Months' Supply of New Single-Family Houses Surged to 10.9 Months
Rotation into Value Rebounds
In the second quarter of 2022, equities ran ahead of themselves in the rally from their June lows into their mid-August highs, recovering just more than half of their previous decline. The performance was supported by hopes of a Federal Reserve pivot, good earnings reporting season in the U.S. in Q2 and loosening of financial conditions. Since then, financial conditions have tightened, and the Fed appears steadfast in taming inflation via rate hikes. This is causing a rotation back to defensive value-oriented sectors and out of cyclical growth-oriented stocks. Amongst the major markets, the U.S. is most sensitive to higher real yields. Growth-oriented stocks are especially sensitive to moves in real yields, owing to their higher duration. In comparison, value tends to have a lower sensitivity to real yields. This explains the rotation back to value stocks in August following two consecutive months of declines.
Rotation from Growth into Value Stock
Amidst an environment of above-trend and falling inflation, high-dividend and defensive value factors tend to outperform. On comparing the WisdomTree U.S. High Dividend ETF (Ticker: DHS U.S. High Dividend) to the Invesco Dividend Achievers ETF (Ticker: PFM U.S. Equity) and the SPDR Russell 1000 Yield Focus ETF (Ticker: ONEY U.S. Equity), we find that the WisdomTree U.S. High Dividend ETF offers the highest dividend yield and is attractively valued compared to its peers.
For definitions of the terms in the table above, please visit the glossary.
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Aneeka Gupta is Director of Research at WisdomTree. Prior to the acquisition of ETF Securities in April 2018, Aneeka worked as an Equity & Commodities Strategist at the company. Aneeka has 17 years of experience working as a Research Analyst across a wide range of asset classes. In her current role she is responsible for conducting analysis for all in-house equity, commodity and macro publications and assisting the sales team with client queries around products and markets.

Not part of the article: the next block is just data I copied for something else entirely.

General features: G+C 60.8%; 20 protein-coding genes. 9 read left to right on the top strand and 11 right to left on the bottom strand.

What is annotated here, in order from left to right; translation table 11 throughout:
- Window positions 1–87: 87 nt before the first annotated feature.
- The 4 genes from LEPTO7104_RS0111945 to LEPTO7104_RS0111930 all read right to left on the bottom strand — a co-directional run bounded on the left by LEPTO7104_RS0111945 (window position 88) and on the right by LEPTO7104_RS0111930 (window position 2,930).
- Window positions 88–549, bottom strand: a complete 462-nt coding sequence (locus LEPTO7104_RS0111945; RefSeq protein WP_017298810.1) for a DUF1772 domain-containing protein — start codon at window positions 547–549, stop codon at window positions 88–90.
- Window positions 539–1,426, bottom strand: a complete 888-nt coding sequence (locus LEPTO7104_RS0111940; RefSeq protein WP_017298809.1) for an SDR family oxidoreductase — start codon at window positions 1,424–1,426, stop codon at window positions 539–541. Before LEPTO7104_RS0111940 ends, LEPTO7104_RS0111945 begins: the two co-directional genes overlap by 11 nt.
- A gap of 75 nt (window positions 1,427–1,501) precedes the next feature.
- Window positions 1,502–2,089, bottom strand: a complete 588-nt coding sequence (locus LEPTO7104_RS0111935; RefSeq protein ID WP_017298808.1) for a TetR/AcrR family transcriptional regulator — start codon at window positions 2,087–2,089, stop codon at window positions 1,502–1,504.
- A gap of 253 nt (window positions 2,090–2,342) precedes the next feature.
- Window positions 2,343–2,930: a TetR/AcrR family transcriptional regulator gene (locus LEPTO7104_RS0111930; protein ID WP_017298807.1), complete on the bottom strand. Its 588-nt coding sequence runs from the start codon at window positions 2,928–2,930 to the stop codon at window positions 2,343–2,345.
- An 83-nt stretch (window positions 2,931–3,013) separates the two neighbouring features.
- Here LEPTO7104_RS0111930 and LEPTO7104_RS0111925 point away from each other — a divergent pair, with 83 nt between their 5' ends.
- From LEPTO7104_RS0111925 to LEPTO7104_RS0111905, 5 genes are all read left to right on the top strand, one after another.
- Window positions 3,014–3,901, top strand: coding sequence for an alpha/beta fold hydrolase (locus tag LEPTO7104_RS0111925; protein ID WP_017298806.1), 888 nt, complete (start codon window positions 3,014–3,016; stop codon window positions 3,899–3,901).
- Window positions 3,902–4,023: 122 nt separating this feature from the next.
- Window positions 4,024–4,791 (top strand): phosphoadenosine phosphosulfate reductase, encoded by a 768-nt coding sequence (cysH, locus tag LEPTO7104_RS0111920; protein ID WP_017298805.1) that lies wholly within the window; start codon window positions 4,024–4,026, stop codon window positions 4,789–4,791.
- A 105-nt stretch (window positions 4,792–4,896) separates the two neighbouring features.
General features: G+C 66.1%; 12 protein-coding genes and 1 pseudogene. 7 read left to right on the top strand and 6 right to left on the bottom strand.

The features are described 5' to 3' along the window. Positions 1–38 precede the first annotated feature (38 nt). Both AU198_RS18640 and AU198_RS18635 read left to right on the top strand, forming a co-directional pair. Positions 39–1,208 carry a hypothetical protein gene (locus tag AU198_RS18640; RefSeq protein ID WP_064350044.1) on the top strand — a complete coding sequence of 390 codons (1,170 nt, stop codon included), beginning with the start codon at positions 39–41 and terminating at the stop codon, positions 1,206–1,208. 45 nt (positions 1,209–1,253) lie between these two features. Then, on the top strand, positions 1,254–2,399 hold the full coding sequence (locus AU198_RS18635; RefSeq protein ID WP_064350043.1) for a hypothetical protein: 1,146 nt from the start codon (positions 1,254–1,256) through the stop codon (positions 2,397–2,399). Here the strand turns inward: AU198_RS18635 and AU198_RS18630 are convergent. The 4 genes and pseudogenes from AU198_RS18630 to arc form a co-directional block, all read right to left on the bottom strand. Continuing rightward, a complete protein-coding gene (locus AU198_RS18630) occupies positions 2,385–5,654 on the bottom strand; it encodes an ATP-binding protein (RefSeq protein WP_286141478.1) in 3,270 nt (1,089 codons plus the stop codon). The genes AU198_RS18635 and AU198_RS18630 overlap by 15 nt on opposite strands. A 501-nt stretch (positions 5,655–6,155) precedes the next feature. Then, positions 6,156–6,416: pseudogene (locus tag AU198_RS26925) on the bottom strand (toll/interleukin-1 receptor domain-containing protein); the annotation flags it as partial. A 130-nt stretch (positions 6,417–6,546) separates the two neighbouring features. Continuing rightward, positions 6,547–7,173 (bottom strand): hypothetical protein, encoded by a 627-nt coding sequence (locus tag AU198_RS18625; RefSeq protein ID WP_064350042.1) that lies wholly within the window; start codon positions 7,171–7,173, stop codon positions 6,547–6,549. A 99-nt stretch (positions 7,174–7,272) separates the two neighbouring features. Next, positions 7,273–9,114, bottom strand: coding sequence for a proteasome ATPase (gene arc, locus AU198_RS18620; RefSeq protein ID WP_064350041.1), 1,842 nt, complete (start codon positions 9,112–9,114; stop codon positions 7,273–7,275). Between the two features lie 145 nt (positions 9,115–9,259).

Prior to WisdomTree, Aneeka began her career as an equity analyst at Bear Stearns International Ltd in London. She also worked as an Equity Sales Trader at Sunrise Brokers across US and Pan European Exchanges. Before that she worked as an Equity Derivatives Sales Manager at Mashreq Bank in Dubai.
Aneeka holds a Masters in Mathematics from Oxford University and a BSc in Mathematics from the University of Delhi, India. She is also a CFA Charterholder.
Christopher Gannatti began at WisdomTree as a Research Analyst in December 2010, working directly with Jeremy Schwartz, CFA®, Director of Research. In January of 2014, he was promoted to Associate Director of Research where he was responsible to lead different groups of analysts and strategists within the broader Research team at WisdomTree. In February of 2018, Christopher was promoted to Head of Research, Europe, where he was based out of WisdomTree’s London office and was responsible for the full WisdomTree research effort within the European market, as well as supporting the UCITs platform globally. In November 2021, Christopher was promoted to Global Head of Research, now responsible for numerous communications on investment strategy globally, particularly in the thematic equity space. Christopher came to WisdomTree from Lord Abbett, where he worked for four and a half years as a Regional Consultant. He received his MBA in Quantitative Finance, Accounting, and Economics from NYU’s Stern School of Business in 2010, and he received his bachelor’s degree from Colgate University in Economics in 2006. Christopher is a holder of the Chartered Financial Analyst Designation.